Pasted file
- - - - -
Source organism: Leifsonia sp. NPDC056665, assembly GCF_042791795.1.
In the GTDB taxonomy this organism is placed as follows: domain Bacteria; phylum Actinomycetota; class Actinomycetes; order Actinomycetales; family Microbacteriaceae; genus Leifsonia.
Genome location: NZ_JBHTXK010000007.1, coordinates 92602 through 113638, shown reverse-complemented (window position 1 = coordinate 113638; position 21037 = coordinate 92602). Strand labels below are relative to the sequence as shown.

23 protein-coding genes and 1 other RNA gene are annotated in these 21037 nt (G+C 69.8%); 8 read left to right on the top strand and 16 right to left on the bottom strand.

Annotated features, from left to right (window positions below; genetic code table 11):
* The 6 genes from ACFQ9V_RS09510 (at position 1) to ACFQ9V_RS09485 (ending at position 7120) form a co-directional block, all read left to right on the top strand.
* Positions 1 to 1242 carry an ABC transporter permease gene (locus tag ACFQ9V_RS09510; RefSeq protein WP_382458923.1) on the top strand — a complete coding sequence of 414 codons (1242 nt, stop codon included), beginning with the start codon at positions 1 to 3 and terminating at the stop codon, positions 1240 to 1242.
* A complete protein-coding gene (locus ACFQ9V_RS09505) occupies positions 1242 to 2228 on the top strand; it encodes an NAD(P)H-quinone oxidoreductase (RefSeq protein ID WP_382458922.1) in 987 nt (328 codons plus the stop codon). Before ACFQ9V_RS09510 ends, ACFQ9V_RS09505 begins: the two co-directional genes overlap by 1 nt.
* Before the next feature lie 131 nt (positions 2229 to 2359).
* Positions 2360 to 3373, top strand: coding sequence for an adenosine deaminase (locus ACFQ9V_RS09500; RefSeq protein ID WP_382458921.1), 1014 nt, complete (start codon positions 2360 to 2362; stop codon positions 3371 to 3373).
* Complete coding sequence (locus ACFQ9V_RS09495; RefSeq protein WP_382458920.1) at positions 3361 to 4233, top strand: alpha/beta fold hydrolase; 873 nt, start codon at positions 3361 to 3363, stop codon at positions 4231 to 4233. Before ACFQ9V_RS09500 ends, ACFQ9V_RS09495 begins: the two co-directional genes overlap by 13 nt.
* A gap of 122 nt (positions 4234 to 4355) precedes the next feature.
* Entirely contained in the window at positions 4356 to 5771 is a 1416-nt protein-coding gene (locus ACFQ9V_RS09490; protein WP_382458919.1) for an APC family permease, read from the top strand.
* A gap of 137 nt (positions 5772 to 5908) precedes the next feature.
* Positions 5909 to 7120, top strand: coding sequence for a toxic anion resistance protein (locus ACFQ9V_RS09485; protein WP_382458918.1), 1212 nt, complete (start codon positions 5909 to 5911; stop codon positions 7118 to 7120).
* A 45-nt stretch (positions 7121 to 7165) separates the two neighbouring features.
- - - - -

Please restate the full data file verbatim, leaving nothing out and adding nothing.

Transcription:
Source organism: Leifsonia sp. NPDC056665, assembly GCF_042791795.1.
In the GTDB taxonomy this organism is placed as follows: domain Bacteria; phylum Actinomycetota; class Actinomycetes; order Actinomycetales; family Microbacteriaceae; genus Leifsonia.
Genome location: NZ_JBHTXK010000007.1, coordinates 92602 through 113638, shown reverse-complemented (window position 1 = coordinate 113638; position 21037 = coordinate 92602). Strand labels below are relative to the sequence as shown.

23 protein-coding genes and 1 other RNA gene are annotated in these 21037 nt (G+C 69.8%); 8 read left to right on the top strand and 16 right to left on the bottom strand.

Annotated features, from left to right (window positions below; genetic code table 11):
* The 6 genes from ACFQ9V_RS09510 (at position 1) to ACFQ9V_RS09485 (ending at position 7120) form a co-directional block, all read left to right on the top strand.
* Positions 1 to 1242 carry an ABC transporter permease gene (locus tag ACFQ9V_RS09510; RefSeq protein WP_382458923.1) on the top strand — a complete coding sequence of 414 codons (1242 nt, stop codon included), beginning with the start codon at positions 1 to 3 and terminating at the stop codon, positions 1240 to 1242.
* A complete protein-coding gene (locus ACFQ9V_RS09505) occupies positions 1242 to 2228 on the top strand; it encodes an NAD(P)H-quinone oxidoreductase (RefSeq protein ID WP_382458922.1) in 987 nt (328 codons plus the stop codon). Before ACFQ9V_RS09510 ends, ACFQ9V_RS09505 begins: the two co-directional genes overlap by 1 nt.
* Before the next feature lie 131 nt (positions 2229 to 2359).
* Positions 2360 to 3373, top strand: coding sequence for an adenosine deaminase (locus ACFQ9V_RS09500; RefSeq protein ID WP_382458921.1), 1014 nt, complete (start codon positions 2360 to 2362; stop codon positions 3371 to 3373).
* Complete coding sequence (locus ACFQ9V_RS09495; RefSeq protein WP_382458920.1) at positions 3361 to 4233, top strand: alpha/beta fold hydrolase; 873 nt, start codon at positions 3361 to 3363, stop codon at positions 4231 to 4233. Before ACFQ9V_RS09500 ends, ACFQ9V_RS09495 begins: the two co-directional genes overlap by 13 nt.
* A gap of 122 nt (positions 4234 to 4355) precedes the next feature.
* Entirely contained in the window at positions 4356 to 5771 is a 1416-nt protein-coding gene (locus ACFQ9V_RS09490; protein WP_382458919.1) for an APC family permease, read from the top strand.
* A gap of 137 nt (positions 5772 to 5908) precedes the next feature.
* Positions 5909 to 7120, top strand: coding sequence for a toxic anion resistance protein (locus ACFQ9V_RS09485; protein WP_382458918.1), 1212 nt, complete (start codon positions 5909 to 5911; stop codon positions 7118 to 7120).
* A 45-nt stretch (positions 7121 to 7165) separates the two neighbouring features.